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By Lisa Browdy
When cattle is butchered, the fancy parts (like sirloin) can go for big bucks, but the fatty scraps that are left over are nearly worthless. Those "bits no one wants," according to chef and food activist Jamie Oliver (see video) used to be sold for dog food. According to USA Today, "pink slime" can contain cow intestines, connective tissue, and other parts that are usually referred to as beef by-products.
With advances in food technology, some meat processors have used centrifugal force to spin the fat away from the lean, and treated the lot with ammonium hydroxide to remove deadly E.Coli, salmonella, and other pathogens. Why do the beef packers go to all this trouble? Because it enables them to sell their product at a greater profit, of course.
After it is ground, the treated by-products are indistinguishable from "regular" ground beef. Food activists call it "pink slime," but the United States Department of Agriculture (USDA) calls it safe for human consumption. ABC News says that up to 70 percent of ground beef found in supermarkets and the National School Lunch Program (NSLP) contains some of it.
So is this being fed to our kids in Districts 97 and 200? According to Micheline Piekarski, Director of Food and Nutrition Services for both districts, the answer is no.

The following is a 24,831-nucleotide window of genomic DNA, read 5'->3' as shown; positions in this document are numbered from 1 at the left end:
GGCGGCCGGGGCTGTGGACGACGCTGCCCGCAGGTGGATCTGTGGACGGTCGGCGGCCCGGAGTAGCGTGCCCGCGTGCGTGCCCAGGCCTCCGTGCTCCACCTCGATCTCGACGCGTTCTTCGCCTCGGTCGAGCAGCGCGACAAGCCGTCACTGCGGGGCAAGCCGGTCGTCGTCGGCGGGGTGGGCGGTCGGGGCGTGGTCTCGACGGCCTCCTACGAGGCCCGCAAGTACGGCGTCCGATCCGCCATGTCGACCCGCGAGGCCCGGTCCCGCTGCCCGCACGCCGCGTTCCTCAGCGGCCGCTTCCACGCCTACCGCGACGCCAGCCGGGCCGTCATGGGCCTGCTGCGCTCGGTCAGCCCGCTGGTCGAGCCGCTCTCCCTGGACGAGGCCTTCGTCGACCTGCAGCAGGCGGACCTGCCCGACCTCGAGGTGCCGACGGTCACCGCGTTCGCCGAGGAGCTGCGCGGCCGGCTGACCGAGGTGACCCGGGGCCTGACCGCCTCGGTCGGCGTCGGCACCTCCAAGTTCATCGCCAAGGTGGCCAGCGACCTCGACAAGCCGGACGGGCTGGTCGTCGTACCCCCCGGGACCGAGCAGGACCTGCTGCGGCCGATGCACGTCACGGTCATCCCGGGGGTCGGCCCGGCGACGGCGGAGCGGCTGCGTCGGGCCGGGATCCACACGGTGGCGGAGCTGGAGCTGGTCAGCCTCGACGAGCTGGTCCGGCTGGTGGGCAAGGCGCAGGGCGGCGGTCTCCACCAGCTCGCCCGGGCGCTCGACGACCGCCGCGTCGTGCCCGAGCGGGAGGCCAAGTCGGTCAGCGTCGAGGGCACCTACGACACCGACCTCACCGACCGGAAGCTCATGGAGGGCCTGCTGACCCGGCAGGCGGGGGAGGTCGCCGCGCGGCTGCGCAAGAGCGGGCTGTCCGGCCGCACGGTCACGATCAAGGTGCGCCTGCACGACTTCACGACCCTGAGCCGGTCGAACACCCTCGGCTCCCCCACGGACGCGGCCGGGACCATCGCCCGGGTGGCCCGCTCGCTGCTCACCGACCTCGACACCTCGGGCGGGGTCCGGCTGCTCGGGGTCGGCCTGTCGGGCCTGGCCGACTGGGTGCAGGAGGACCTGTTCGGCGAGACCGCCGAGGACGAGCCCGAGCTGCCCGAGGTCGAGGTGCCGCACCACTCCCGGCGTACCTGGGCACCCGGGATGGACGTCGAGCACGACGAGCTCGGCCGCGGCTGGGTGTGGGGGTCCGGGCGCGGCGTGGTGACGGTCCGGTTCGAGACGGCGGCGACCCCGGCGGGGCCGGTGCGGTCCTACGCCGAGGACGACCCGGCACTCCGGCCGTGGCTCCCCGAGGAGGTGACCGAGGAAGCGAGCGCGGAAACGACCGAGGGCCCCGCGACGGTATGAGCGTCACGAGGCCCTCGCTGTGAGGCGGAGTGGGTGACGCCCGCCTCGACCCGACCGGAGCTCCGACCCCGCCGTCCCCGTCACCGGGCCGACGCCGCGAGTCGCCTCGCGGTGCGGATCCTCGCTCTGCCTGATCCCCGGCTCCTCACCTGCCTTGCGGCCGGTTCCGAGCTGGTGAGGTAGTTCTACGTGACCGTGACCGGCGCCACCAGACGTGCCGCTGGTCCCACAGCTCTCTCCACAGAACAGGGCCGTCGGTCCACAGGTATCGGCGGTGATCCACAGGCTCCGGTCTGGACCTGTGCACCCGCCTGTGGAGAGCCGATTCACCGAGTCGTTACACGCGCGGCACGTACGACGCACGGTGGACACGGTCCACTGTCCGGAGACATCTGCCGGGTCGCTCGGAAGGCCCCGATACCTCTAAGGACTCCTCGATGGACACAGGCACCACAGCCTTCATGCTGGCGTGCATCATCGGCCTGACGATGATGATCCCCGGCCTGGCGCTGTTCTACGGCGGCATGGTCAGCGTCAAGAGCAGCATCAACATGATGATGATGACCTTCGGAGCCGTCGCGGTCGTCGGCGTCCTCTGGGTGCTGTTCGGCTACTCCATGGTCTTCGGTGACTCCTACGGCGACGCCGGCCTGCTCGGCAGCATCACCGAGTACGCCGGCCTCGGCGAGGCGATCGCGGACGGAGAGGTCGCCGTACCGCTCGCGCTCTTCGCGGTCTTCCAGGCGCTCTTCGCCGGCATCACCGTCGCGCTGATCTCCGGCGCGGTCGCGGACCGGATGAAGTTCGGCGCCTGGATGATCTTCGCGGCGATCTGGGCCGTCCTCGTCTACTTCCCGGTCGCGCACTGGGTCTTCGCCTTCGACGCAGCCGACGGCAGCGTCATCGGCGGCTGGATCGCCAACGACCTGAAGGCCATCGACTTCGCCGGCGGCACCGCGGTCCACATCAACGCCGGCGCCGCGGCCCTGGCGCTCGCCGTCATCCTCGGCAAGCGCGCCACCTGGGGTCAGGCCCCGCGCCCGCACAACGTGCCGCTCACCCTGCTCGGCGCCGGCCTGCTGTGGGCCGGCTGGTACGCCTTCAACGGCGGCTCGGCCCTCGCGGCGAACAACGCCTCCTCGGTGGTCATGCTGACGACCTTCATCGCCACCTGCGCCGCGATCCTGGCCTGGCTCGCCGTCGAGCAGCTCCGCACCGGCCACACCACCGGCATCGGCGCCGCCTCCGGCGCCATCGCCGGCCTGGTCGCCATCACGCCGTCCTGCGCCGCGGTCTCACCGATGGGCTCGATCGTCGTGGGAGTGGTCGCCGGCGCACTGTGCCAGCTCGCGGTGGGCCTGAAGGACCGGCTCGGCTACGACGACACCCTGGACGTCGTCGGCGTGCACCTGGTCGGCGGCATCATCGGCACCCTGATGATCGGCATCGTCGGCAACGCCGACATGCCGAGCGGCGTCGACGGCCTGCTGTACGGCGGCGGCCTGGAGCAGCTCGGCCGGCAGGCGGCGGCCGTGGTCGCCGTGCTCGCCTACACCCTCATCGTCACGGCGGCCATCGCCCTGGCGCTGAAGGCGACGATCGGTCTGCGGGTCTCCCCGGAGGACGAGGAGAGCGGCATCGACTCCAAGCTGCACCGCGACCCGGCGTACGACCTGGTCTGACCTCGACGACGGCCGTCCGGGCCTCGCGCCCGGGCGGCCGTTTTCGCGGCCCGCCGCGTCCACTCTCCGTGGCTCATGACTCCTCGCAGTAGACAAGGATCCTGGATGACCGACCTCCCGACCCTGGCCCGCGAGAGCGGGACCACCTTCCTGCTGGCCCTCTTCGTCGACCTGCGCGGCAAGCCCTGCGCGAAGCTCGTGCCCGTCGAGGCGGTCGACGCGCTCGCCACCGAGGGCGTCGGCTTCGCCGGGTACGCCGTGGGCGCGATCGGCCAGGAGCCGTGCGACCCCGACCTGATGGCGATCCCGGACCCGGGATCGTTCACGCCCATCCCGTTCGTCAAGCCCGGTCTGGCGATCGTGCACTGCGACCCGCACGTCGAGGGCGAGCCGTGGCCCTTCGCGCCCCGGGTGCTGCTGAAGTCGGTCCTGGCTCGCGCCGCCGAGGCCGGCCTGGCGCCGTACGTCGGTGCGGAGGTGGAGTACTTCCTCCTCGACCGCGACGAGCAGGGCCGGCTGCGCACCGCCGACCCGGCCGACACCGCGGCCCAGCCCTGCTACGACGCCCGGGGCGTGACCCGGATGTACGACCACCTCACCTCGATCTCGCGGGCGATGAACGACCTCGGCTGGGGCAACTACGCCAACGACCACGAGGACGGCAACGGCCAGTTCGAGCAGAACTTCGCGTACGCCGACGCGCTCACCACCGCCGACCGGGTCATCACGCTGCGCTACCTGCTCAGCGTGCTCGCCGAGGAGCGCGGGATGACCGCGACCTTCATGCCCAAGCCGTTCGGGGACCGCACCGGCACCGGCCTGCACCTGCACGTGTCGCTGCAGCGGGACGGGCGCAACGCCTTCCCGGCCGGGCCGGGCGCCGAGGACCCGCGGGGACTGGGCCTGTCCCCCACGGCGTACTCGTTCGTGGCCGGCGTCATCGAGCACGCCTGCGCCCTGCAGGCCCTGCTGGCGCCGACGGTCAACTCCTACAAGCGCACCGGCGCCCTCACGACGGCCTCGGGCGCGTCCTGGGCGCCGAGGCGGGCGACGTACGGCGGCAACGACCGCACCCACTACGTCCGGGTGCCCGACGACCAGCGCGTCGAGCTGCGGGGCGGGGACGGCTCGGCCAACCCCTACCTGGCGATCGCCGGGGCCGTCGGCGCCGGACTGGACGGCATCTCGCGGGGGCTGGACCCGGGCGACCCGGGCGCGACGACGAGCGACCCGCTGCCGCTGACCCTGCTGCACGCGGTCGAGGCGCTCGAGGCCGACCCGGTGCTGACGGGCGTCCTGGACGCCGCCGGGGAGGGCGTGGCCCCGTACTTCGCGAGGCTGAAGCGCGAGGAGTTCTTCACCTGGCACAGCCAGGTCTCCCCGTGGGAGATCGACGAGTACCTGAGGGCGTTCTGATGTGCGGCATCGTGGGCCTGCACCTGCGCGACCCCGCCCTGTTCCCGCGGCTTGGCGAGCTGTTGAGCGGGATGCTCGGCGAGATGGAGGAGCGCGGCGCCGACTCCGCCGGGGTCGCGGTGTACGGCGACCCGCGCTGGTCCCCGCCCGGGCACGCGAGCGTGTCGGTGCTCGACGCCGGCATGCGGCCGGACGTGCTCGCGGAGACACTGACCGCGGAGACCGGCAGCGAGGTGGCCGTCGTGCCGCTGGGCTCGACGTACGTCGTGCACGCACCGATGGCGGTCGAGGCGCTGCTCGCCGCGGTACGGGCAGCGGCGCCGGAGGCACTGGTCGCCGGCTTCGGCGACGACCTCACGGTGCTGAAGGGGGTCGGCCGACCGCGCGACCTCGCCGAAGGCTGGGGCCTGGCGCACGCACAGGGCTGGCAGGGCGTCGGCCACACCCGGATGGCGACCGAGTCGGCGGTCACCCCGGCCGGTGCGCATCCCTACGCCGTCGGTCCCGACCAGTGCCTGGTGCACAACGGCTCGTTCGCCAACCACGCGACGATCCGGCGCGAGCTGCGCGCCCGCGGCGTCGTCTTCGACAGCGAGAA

The major processor using the "pink slime" is Beef Products International, and our school districts use beef from a different vendor, JTM Food Group. According to a letter from Dave Hackman of JTM, no supplier participating in the NSLP uses ammonia in its beef products.
Since it has been used since the 1990s, I can't imagine that this by-product is any more or less safe than "regular" ground beef (which, frankly, isn't all that good for you or the environment). But many activists want it out of our food system, or at least have it labeled as such. Since the USDA considers the ammonia a processing agent and not an ingredient, it has never been listed.
If you like ground beef and want to avoid having ammonia-treated by-products in your burger, the best course of action is to purchase a hunk of meat and ask the butcher to grind it for you. Most supermarkets will do this, though of course it takes more time. Another option is to purchase your meat at the farmer's market, where you can ask the vendor about how the animal was raised, slaughtered and processed.
Humanely raised meat might cost more, but if you spend a little more on meat and eat a lot less of it, it will benefit your health and your wallet!
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